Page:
Create special occasions around mealtime. Have everyone in the family make their special meal. On weekends, my daughter prepares a special breakfast/brunch, following in the tradition of Little Bear’s famous Flying Flapjacks. My specialities include lemon chicken, tabouli, chard, and homemade soups. My granddaughter specializes in corn bread, and her daddy is an expert at fresh fish. Teaching our children and grandchildren to cook and prepare food is not only an enjoyable experience but also excellent preparation for their becoming responsible members of the family and of learning how to eat well.
Get involved in growing food. My granddaughter and I have planted a vegetable and herb garden in pots on the back porch. We plant the vegetables that we use for our salads and for cooking. She picks fresh parsley for her Mommy’s vegetable drink, and tomatoes for our salads. If you have a yard, you can build a raised bed and plant a variety of vegetables. Here in San Francisco the growing season is nearly year round, so there is always something that can be growing to support the family’s food. Cole’s Hardware Store sells packets of seeds that include 6-7 vegetables for growing your own salad. Grow a lemon tree on your deck or herbs on your kitchen window sill.
Decorating the table. Put a fresh bouquet of flowers on the table. When there are no flowers, I sometimes put a bouquet of fresh parsley or other herbs and greens on the table. Grow flowers year round. My granddaughter and I planted tulips last fall, and now we have 4 beautiful red tulips that are in bloom. At home in Astoria, my tulips are just beginning to bud, and we won’t see the red blossoms until April or May. Pull out a colorful table cloth. I found a red and white checked oil clot at Joanne’s, and remembered Mother using oil cloth spreads for picnics and messy type dinners (spaghetti).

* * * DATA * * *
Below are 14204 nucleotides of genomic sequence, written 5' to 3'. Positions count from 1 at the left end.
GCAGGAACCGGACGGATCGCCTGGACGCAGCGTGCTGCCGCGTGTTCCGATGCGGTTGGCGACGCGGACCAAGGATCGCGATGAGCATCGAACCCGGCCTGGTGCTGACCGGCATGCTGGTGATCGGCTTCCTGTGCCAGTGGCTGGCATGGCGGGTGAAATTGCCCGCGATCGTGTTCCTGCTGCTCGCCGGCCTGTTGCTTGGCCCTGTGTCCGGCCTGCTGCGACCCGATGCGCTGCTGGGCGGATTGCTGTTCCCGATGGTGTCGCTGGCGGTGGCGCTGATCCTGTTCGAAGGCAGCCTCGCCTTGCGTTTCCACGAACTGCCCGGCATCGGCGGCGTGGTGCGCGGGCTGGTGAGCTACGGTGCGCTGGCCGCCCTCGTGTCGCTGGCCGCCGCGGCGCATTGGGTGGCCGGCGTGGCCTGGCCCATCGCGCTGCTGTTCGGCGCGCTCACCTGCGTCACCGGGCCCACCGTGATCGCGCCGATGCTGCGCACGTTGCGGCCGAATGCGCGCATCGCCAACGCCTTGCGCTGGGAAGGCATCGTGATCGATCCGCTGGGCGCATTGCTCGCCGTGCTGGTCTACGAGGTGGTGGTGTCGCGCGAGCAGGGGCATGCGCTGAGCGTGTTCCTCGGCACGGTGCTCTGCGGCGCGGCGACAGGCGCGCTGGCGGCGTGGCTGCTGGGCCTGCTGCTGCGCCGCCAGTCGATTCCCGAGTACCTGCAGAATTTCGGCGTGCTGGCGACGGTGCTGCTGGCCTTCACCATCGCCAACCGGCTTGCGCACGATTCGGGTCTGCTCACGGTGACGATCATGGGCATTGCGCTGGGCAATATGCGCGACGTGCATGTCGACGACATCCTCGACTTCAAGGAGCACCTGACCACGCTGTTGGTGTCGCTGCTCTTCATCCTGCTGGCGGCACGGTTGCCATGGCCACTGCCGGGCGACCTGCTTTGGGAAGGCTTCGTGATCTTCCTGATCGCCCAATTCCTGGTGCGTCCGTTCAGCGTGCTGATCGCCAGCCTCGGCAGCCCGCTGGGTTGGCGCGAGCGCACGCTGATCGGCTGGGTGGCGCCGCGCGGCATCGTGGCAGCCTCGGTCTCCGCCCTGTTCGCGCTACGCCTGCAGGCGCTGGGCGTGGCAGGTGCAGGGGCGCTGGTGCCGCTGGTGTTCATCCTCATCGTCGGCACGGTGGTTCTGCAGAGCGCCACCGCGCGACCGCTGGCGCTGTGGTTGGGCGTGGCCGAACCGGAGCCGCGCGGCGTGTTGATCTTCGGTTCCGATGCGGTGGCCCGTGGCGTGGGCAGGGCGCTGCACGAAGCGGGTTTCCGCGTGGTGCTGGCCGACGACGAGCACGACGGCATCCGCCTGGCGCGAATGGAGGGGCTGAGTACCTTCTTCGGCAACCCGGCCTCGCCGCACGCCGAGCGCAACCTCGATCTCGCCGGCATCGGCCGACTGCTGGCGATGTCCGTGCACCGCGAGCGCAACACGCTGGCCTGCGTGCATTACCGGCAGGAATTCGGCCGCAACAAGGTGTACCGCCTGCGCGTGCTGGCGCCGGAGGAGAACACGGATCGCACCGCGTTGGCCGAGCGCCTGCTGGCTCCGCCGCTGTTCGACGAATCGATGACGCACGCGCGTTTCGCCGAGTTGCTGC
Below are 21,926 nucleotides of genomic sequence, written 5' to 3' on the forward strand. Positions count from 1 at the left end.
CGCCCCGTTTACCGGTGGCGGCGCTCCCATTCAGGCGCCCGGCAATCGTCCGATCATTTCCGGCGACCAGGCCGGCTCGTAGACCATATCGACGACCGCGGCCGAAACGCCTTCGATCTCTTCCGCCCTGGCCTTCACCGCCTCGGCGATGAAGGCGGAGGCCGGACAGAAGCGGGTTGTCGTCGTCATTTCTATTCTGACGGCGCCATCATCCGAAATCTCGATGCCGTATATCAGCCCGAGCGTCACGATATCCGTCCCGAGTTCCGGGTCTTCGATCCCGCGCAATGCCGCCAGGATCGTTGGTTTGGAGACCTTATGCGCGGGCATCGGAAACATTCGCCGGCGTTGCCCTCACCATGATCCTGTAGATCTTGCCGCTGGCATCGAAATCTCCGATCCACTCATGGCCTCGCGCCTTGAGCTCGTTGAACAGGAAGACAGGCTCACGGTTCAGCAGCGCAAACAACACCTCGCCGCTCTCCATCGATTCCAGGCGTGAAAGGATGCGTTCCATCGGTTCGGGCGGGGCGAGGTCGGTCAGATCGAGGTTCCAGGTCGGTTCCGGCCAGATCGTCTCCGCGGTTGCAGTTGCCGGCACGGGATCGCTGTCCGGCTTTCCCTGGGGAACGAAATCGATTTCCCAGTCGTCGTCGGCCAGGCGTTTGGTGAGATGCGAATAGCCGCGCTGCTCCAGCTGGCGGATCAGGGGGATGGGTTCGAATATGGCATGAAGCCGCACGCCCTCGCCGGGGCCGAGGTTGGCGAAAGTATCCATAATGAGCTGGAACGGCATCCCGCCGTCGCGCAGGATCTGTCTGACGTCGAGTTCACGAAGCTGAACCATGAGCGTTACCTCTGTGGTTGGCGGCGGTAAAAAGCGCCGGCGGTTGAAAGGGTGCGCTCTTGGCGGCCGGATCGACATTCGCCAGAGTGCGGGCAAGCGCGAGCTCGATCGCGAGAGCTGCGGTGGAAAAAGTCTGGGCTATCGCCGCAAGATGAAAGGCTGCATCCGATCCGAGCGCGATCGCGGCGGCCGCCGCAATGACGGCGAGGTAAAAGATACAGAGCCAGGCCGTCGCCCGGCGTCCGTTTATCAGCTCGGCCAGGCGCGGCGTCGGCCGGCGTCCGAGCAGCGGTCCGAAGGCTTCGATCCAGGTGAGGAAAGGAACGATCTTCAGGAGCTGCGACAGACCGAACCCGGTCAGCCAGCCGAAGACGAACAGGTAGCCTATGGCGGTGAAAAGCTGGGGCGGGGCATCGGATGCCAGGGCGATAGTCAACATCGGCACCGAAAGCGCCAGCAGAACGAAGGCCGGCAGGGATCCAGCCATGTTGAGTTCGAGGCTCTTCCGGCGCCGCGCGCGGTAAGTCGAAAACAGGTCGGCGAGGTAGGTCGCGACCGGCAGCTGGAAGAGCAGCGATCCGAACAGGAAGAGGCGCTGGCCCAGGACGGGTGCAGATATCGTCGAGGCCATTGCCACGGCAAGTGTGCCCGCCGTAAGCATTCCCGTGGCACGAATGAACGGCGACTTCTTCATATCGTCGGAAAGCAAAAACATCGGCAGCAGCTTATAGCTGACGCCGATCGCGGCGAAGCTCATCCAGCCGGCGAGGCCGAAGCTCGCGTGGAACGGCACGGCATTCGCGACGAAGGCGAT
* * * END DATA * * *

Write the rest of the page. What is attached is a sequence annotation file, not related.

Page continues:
Sharing at the table. One of the best parts of gathering together around a meal, is the conversation and sharing of goodness. As we joined together over our end-of-the-week dinner, everyone was relaxed and happy. Everyone had taken time to have shower and change clothes, and we all sat in the candlelight and enjoyed one another’s company. Sitting together, across from one another, was something that fascinates my granddaughter. She arranges everyone’s seats so they can see one another, and I think that is so very telling of how important the idea of gathering and sharing time together is to her.
Last Saturday, my Daughter and Son-in-Law invited friends to a special birthday celebration for me. They had put a lot of time and thought into planning and preparing a beautiful meal, and my Granddaughter enjoyed helping and setting the table, assigning each guest a special place. As we sat in the candlelight, enjoying a delicious meal and sharing good conversation, we started the meal with everyone offering a toast. We toasted to those who suffer and gave thanks for our bounty and good fortune. We toasted to one another’s health, sharing the best of expectations for one another and all our family, friends, and neighbors.
Sitting around tables, gathering around fires, and sharing mealtimes together…all times when we have the occasion to consciously be present and grateful for the people in our lives. Make mealtimes a time to count your blessings and enjoy being happy with one another. Make the table a place to give and receive, a place to create special times in the ordinary times of our lives. Create traditions, habits, and memories that ground your children and grandchildren celebrating life in the ordinary and special times of life.